More on Martyn Lloyd-Jones and Christian relations to the State

As promised I’m listening to Lloyd-Jones’ sermons on Romans 13, although it’s taking a while – finding time to concentrate on sermons nearly an hour long can be tricky. From the latest one I picked up a few points where I again somewhat disagree with Lloyd-Jones (and I would remind you again that me disagreeing with Lloyd-Jones is rare).

First was a passage in which he spoke rather as if Paul’s Romans 13 was almost the only full expression of these ideas. But in Paul it’s just one chapter in a longer exposition of many basic Christian ideas.  So for me, though Romans 13 is certainly a key passage, Peter in his first epistle actually says much more, gives more detail, than Paul in Romans, and I think it’s a good idea to see the two passages together.

Apart from simply using as much of the biblical teaching as possible, getting the widest biblical view of the topic, Peter’s letter has a further key element for an issue that arose later; supposedly the Roman Catholic Church claims special authority as the ‘successor of Peter’. Yet ironically, if you follow Peter’s actual words, much of it contradicts the way the Catholic Church (and the Orthodox Church before the split between RC and Orthodox) dealt with the state through history. Which of course raises some questions on how much the Catholics can truly claim succession to Peter….

Secondly, though, Lloyd-Jones takes up the idea of ‘subjection to’ the state that Paul expresses, and he says rightly that this can’t mean we must always obey the state, the ‘powers that be’. And quite rightly Lloyd-Jones quotes Peter’s words from Acts 5, about how Christians must ‘obey God rather than man’. But he then I think makes a significant slip; he speaks in terms of being ‘subject to the state’ EXCEPT when we must ‘obey God rather than man’.

And I want to say no; we must actually as the text says ‘be subject’ full stop. NO EXCEPTIONS!! And I think the slip here is common, made by many; it is the slip of equating ‘be subject to’ with simply ‘obey’. As I see it, we are to be subject but in different ways – when we can, we obey; but when we find it impossible to obey, we still remain ‘subject’, we still don’t ‘resist’ in a sense of military rebellion or the like. We disobey, and if the state chooses to punish us for it, we accept the punishment – as Peter, Paul, and indeed Jesus himself did; Jesus in his unjust death, Peter and Paul later in their martyrdom for the faith….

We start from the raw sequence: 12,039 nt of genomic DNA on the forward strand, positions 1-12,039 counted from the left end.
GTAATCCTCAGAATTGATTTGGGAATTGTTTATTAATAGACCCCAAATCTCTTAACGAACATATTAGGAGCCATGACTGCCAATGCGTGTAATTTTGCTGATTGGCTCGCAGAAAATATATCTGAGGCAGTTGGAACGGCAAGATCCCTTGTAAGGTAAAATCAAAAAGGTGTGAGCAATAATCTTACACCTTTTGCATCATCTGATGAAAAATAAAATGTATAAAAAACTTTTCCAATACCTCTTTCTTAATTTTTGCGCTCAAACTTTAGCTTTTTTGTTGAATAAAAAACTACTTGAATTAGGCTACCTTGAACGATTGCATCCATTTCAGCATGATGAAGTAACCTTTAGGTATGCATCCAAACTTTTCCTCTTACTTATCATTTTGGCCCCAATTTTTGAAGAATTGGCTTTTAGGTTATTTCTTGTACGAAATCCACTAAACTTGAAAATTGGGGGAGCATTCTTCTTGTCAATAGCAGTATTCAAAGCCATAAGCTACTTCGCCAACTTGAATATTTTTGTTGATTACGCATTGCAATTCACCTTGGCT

The trouble with trying to make an ‘exception’ to subjection to the state is that although it sounds very reasonable, it’s hard to keep it as a minor exception. Ian Paisley and others in Ulster advocated a similar ‘exception’ and effectively it ‘ate up’ the rule it was supposed to be an exception to. It pretty much ended up as being subject to the state only if the state did what you wanted. Where Paul was ‘subject’ to the state of an emperor like Nero and willing to accept eventual martyrdom at the hands of Nero’s Rome, the Ulstermen ended up basically rebelling against a democratic state that simply wanted them to respect the rights of others who disagreed with them – and indeed compared that democratic state to Nero or Hitler…. And Ulster Catholics, also on the ‘Constantinian’ side of the argument, took similar views, making a bloody clash inevitable.

One common way to justify the exception at least in the days of kings and emperors was to try to distinguish between the ‘office’ of king which you had to respect, and the individual holding the office, who, in effect, didn’t have to be respected and obeyed if he wasn’t doing the job properly. That kind of reasoning leads to very hair-splitting legalism which basically comes to attempting to justify rebellion. The idea I’m advocating, of distinguishing between ‘subjection’ and ‘obedience’, allows the different option of being always subject and never rebelling, while still, when required, obeying God rather than man and so risking martyrdom. That avoids all the dubious legalism and also the essentially selfish and fractious attitudes which accompany such reasoning.

In the same sermon Lloyd-Jones dealt with questions about capital punishment – the death penalty. I’m going to have to go into that one sometime in future – for now I’ll shove it on the back burner and think it over.

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